Chip stacking with dies of different sizes
Chip stacking is a method of attaching chips vertically to increase efficiency and make better use of the available space. The vertical assemblies can involve chips of the same size or different sizes. When the chips are different in size, they are stacked offset one on top of another; usually three or four die. They are connected to each other typically by a film adhesive, and electrically, by wire bonding or flip chip methods. The stack is then connected to the substrate in the same manner. If the chips are the same size, invariably they have a staggered arrangement. The stacking connections again are made by using adhesives; along with wire bonding or flip chip techniques as mentioned before for final connections to each other or to the base substrate. These are illustrated in the drawing below.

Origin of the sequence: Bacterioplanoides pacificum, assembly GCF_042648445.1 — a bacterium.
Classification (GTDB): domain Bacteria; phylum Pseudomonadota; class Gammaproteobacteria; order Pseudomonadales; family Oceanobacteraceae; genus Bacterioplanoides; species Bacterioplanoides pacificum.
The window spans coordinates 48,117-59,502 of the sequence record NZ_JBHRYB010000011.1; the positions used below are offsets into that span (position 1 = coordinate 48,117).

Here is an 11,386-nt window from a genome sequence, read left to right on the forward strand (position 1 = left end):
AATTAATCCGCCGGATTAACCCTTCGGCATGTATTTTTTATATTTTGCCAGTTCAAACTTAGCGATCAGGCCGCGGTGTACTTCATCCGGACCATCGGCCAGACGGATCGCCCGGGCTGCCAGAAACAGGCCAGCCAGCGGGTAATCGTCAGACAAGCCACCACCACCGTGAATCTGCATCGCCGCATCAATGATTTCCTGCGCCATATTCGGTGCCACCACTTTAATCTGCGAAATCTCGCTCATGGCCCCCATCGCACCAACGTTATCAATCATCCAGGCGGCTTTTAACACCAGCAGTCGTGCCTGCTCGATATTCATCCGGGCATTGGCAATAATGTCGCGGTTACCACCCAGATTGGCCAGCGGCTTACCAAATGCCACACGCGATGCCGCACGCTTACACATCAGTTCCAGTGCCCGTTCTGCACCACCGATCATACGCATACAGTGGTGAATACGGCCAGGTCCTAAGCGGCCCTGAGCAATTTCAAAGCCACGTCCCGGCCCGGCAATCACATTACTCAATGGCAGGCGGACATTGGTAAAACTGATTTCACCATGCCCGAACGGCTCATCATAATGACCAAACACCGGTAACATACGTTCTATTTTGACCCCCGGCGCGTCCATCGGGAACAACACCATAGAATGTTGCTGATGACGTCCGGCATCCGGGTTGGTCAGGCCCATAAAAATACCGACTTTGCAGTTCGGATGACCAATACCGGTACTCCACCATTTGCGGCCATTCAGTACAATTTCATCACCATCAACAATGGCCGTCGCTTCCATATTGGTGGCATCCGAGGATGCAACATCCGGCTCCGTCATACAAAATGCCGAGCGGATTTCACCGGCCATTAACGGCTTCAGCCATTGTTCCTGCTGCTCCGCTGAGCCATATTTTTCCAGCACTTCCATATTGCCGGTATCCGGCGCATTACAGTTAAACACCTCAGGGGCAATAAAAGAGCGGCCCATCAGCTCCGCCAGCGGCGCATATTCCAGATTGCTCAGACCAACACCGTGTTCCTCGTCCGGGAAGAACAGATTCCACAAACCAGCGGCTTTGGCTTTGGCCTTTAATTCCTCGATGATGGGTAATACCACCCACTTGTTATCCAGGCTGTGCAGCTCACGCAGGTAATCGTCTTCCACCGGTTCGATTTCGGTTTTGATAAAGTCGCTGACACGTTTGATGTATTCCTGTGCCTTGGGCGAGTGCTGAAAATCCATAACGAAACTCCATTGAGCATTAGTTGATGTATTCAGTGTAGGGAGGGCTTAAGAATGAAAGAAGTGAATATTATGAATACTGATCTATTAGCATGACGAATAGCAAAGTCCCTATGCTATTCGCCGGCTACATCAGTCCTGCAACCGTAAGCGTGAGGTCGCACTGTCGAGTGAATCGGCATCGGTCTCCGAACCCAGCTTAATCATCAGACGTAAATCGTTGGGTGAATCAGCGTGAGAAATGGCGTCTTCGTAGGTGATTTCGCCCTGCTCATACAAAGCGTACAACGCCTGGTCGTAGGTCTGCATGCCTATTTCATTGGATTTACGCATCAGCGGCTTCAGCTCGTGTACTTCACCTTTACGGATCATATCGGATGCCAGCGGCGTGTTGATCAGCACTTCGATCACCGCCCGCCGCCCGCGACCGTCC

Chip stacking with dies of the same size
New developments for connecting 3D devices are by TSV or “through silicon vias”. This involves actually creating a separate pathway through the “stack” by chemically etching, or using lasers or other techniques. The vias are typically narrow-a couple of thousandths-and extend through the stack. A thin metal layer is then deposited to insure an electrical connection. The TSV method may eventually overtake the more traditional methods of chip stacking but this is a little bit more down the road as the process’s becomes more cost effective.